Meaning of the word ghetto gospel?
Gospel means good news, Ghetto gospel means bringing good news to the peole of the Ghettos
The word "ghetto" is a slang word. Basically, it means a neighborhood where an ethnically homogenous group of people live. The original meaning was the district of a town where Jews were compelled to live by law. The word was originally Italian and was first used in Venice around 1600 for the Jewish quarter there. The more modern meaning is an extension of this sense.
In the original writings, NONE. Gospel is an Old English word meaning 'good spell' with the word spell from the old Anglo-Saxon word for 'tidings.' Hence the often used phrase 'the Good News' describing the New Testament. The word most often translated as 'Gospel' is the word 'evangel' which has the same meaning of good news or good tidings in English. The Gospel then is God's announcement of His Good News to all of mankind…
In the 16th Century, European languages adopted the Venetian word geto meaning "foundry," a metal casting factory. The English word "ghetto" is from the Italian getto meaning "casting." These words derive from the Latin gettare, to pour or cast. The first neighborhood ghetto was formed in 16th Century Venice, Italy, near the site of a former metal casting factory. It was marked off as the small enclave where Italy forced Jews to live. This set…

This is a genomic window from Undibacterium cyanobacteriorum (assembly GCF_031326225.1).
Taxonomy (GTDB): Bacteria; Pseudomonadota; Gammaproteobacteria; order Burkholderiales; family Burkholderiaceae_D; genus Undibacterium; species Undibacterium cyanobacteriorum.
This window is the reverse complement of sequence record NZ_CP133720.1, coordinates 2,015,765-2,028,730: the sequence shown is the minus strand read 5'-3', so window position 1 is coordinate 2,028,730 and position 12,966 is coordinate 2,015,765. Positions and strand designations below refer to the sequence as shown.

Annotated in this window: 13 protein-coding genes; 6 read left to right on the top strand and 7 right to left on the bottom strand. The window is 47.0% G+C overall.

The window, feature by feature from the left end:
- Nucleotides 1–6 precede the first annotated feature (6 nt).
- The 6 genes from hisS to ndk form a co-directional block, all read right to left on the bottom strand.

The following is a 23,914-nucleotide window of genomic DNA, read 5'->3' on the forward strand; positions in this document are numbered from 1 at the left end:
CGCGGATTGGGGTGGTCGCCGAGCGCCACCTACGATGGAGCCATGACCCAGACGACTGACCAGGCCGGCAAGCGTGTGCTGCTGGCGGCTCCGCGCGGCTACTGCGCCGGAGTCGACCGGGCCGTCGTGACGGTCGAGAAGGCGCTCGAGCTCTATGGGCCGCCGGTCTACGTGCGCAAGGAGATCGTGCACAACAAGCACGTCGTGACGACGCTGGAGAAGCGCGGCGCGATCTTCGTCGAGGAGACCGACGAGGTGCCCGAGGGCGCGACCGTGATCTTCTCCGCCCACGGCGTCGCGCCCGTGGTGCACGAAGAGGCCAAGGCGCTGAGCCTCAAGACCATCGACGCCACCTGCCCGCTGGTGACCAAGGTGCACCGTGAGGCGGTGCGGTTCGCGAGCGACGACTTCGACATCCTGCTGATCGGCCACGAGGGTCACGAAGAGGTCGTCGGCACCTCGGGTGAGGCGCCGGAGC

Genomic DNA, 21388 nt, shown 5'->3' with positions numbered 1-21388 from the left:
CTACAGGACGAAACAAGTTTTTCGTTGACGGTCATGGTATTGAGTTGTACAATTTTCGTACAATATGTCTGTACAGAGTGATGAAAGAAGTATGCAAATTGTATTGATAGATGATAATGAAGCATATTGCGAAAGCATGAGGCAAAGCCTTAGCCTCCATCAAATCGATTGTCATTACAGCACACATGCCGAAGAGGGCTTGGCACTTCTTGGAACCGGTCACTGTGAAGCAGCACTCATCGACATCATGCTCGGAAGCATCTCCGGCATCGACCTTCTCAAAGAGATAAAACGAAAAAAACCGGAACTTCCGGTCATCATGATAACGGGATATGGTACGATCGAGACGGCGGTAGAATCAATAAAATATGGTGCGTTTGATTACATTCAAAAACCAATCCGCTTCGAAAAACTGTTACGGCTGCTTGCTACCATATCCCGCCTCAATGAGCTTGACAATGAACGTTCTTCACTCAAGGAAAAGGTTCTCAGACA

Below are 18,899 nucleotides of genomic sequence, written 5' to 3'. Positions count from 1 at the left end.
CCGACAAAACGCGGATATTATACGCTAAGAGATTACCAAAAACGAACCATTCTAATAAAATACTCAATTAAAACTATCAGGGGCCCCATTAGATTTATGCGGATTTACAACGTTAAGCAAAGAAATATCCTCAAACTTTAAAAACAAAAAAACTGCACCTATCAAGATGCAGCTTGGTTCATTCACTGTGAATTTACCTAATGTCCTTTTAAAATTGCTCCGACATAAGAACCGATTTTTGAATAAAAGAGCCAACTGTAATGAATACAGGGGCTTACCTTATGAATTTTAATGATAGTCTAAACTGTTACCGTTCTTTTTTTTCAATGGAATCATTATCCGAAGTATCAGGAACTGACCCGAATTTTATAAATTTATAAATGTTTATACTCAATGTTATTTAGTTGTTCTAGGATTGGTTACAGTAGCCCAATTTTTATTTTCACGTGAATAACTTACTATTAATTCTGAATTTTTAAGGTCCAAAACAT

A ghetto was a district or street where Jews were required to live by law. It was usually separated from the surrounding area and Jews were not allowed out (unless they had special permission). By the way, that is the original meaning of the word ghetto. The meaning run down inner city area inhabited mainly by ethnic minorities is much more recent.
The word ghetto was first used in 1611 to denote the Jewish quarter in Venice. There are competing explanations as to its origin, but the one generally favoured is that it refers to an iron foundry which was on the site before the ghetto was established. In popular or folk etymology, the favourite explanation is that the word is derived from borghetto, which would mean little borough in Italian.
Yes, the word ghetto is Italian. Etymologists, or those who study the origins of words, tend to find the word's origins in the Venetian term getto or gheto for "slag" from a foundry, or in the Italian word borghetto, as a diminutive of borgo ("borough"). Whatever the origins, the word ultimately was used to describe the part of Venice where Jewish populations could be found living.